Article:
A friend of mine recently exclaimed, rather defensively, "I like rosé."
"Fine, fine," I replied in my best talking-the-jumper-down-from-the-ledge tone. "There's nothing wrong with liking rosé. The best of them are wonderful."
"Yeah, well then why is it that when I get a tasting menu at a restaurant there's never a rosé on it?"
It was a good point. And I admit that at that precise moment, I didn't have an answer. But it did get me thinking. What is it about rosé that makes some folks like them so much while others are not just neutral, but antagonistic?
The usual explanation among rosé rejecters is along the lines of the anecdote originally told by Julian Street in his book Table Topics (1959): "He sniffed, tasted, considered; then, with a slow nod of agreement, said: 'Nothing there—like kissing your aunt.'"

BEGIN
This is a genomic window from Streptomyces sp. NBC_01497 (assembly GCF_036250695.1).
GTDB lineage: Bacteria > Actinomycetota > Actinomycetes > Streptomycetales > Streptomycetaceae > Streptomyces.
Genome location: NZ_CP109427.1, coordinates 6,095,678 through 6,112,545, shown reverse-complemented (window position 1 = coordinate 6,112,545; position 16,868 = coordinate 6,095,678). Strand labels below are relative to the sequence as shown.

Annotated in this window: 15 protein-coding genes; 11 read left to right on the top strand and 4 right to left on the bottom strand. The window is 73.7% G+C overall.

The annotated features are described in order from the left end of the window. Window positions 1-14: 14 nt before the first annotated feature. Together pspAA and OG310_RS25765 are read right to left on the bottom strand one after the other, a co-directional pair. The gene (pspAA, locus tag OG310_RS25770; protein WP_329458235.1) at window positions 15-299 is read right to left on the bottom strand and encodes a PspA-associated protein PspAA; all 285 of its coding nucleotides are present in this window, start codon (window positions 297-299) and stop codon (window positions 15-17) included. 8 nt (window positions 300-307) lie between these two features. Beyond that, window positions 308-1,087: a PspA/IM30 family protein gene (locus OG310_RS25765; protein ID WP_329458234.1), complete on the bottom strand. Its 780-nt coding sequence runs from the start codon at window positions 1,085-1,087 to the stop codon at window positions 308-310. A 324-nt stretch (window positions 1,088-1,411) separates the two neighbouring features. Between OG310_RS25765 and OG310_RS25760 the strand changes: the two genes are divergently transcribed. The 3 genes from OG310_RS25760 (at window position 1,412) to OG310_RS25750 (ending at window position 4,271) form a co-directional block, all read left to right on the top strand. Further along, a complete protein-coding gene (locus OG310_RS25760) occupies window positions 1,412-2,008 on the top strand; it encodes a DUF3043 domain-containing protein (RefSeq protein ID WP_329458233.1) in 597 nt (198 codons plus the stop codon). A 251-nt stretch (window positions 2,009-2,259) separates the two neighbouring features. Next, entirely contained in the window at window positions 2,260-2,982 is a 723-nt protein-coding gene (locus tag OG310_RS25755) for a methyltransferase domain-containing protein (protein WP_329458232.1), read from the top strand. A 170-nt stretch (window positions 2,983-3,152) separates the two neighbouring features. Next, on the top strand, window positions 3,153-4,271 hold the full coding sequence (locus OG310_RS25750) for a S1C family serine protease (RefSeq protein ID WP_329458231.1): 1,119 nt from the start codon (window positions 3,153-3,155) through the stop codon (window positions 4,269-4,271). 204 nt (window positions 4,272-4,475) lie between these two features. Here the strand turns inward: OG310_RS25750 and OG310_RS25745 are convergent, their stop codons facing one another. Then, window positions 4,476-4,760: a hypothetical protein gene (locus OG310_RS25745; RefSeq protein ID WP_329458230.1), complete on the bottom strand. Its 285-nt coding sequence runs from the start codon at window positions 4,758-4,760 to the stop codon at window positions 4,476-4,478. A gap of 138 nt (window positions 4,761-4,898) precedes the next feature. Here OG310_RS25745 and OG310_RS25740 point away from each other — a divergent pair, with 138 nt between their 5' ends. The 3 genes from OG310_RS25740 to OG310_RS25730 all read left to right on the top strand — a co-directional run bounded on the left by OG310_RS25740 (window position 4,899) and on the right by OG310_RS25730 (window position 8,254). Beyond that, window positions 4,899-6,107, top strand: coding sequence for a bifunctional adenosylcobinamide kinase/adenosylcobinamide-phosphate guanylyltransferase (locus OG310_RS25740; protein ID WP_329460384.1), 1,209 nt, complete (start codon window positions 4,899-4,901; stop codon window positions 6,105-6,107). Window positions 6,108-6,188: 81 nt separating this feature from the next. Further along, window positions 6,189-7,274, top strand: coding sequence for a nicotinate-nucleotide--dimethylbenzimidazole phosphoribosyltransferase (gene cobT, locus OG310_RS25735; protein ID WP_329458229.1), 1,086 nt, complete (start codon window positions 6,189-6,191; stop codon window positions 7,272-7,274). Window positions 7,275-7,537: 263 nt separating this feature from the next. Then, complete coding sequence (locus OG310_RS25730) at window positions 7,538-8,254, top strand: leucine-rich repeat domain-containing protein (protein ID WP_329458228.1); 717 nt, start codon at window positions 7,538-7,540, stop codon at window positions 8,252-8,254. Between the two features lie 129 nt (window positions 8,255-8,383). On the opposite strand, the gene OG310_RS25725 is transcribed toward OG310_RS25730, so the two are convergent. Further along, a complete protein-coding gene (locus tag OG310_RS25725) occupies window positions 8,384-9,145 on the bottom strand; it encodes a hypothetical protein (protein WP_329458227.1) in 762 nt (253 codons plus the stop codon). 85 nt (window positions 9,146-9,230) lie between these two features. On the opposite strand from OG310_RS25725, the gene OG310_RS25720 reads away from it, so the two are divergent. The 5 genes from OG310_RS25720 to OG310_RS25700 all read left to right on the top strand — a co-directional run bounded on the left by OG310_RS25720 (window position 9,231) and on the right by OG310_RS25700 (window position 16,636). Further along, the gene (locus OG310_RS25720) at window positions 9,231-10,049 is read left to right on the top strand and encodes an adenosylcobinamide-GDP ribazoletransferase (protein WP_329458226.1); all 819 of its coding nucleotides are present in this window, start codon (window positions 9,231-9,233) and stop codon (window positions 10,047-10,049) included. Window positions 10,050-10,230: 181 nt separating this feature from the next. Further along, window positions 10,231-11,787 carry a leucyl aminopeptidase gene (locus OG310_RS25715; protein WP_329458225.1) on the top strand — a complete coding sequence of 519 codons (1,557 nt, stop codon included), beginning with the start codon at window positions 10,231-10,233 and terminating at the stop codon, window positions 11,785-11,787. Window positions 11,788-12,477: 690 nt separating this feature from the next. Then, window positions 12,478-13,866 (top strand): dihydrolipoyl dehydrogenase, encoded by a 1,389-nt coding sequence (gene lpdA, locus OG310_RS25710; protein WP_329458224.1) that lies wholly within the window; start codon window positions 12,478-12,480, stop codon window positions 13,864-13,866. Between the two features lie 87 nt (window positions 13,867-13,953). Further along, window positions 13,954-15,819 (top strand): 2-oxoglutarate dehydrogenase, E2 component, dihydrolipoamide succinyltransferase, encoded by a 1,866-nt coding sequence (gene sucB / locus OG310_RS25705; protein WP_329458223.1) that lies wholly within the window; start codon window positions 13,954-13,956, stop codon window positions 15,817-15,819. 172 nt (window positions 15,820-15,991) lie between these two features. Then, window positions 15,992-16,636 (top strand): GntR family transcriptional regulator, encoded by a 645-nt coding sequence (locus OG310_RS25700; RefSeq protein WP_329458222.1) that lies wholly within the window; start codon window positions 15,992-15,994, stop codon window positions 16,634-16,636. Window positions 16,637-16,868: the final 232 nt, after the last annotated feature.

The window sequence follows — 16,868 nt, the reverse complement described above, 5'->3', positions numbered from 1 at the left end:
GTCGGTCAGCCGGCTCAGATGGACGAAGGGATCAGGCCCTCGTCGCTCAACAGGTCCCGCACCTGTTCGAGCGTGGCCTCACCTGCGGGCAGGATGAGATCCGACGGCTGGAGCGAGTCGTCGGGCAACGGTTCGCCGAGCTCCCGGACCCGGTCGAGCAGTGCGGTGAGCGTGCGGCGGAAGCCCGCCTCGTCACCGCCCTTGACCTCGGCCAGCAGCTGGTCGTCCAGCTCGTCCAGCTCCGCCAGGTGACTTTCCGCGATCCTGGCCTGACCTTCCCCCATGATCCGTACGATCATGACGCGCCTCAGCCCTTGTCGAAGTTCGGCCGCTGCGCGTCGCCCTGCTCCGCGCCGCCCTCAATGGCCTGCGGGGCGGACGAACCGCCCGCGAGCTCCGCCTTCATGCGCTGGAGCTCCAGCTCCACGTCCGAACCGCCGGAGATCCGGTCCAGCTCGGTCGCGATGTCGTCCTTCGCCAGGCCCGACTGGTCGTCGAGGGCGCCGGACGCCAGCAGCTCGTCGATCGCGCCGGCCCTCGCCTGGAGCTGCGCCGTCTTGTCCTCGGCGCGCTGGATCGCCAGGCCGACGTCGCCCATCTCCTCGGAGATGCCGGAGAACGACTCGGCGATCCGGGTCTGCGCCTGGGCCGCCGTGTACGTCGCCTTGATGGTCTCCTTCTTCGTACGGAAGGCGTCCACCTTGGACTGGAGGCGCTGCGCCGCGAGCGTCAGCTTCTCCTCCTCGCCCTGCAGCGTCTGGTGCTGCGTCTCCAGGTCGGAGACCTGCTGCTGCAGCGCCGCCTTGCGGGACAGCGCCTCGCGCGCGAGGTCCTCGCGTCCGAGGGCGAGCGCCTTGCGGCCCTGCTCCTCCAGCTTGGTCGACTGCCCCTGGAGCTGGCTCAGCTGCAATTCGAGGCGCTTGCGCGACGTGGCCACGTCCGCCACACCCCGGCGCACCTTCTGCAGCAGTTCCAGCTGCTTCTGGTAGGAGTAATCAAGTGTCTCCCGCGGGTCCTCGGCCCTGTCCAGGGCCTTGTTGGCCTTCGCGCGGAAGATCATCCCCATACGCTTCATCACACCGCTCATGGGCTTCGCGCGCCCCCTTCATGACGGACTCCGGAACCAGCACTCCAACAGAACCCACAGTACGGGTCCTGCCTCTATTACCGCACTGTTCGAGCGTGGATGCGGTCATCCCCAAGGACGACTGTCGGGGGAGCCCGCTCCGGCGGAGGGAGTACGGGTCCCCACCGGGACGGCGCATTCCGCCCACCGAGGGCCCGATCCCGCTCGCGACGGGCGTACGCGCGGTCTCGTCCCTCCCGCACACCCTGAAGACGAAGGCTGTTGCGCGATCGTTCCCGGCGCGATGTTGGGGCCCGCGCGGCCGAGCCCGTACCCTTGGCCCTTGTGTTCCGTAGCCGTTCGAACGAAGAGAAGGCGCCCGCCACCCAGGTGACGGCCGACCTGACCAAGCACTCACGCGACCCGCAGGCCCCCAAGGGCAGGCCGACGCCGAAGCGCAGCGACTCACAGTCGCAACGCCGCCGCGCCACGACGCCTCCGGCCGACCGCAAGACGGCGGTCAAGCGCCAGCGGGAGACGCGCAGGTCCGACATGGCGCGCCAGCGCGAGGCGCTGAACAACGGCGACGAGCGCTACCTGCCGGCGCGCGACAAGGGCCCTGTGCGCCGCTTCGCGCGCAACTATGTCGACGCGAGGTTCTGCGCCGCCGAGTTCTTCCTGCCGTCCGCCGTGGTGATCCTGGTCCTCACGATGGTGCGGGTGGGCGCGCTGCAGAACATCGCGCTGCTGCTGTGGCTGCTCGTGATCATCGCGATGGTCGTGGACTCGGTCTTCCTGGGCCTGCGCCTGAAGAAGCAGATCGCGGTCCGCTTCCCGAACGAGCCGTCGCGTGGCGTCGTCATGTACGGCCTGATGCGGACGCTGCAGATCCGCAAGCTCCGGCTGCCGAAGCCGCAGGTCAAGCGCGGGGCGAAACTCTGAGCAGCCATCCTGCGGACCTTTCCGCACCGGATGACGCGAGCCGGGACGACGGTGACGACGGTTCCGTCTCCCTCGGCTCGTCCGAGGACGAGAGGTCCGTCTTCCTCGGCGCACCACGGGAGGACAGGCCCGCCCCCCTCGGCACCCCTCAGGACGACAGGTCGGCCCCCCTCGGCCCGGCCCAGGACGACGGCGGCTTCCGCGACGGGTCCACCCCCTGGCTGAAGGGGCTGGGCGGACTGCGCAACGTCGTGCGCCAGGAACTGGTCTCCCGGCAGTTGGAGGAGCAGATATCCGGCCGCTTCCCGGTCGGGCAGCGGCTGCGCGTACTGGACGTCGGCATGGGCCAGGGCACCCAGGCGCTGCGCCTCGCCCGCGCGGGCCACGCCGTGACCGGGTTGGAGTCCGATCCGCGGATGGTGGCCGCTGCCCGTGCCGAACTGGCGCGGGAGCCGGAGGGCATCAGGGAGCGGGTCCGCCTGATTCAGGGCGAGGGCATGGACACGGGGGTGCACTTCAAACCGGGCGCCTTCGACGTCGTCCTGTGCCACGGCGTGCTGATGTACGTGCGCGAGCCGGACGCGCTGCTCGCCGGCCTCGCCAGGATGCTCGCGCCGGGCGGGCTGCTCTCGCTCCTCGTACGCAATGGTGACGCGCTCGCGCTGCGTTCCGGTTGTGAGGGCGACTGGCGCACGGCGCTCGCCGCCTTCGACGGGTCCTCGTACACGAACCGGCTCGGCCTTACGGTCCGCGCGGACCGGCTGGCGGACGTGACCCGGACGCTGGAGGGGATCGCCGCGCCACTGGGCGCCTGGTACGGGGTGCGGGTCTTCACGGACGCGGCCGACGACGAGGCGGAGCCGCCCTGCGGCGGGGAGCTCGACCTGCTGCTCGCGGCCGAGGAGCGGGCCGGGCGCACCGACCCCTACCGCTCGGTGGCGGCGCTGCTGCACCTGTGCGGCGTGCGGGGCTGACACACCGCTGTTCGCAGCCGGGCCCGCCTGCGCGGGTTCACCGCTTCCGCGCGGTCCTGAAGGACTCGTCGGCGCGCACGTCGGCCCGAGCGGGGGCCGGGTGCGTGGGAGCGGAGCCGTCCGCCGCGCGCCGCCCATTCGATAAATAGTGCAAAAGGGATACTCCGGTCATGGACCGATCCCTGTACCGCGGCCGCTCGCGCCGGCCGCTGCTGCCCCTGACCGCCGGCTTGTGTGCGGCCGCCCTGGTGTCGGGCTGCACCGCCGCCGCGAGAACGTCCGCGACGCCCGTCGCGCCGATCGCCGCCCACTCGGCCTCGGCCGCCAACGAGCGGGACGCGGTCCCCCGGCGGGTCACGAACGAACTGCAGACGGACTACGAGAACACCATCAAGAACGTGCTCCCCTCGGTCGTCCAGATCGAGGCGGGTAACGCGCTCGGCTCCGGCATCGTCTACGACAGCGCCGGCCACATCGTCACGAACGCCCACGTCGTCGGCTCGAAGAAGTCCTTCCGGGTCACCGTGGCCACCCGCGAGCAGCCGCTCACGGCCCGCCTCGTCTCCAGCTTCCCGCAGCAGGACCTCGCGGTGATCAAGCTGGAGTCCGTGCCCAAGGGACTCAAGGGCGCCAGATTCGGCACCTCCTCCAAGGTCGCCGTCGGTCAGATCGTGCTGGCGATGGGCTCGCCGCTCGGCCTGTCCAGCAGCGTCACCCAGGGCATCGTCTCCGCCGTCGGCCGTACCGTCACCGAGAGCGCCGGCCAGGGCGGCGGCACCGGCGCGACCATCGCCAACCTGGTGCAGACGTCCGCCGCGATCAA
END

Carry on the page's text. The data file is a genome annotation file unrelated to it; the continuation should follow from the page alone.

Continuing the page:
This is pretty much what those who spurn rosé say is wrong with it—that there's nothing there. To that contingent I can only say: You haven't tasted the good stuff. Yes, it's true that a lot of rosés—too many, in fact—are insipid. Vacuous. Tasteless. As a category, it's weak.
But it would be a mistake to reject rosé wholesale. In my latest Wine Spectator column, I submit that the best deal in truly tasty rosé is Spanish rosé (rosado) made from the Grenache grape. Grenache is an intensely fruity grape variety, and rosé—which has a literal one-night stand with the skins, if that—benefits from that fruitiness, getting the most out of its little skin-contact fling. And Spain has far more Grenache vineyards than anywhere else, making Spanish rosés deliciously inexpensive.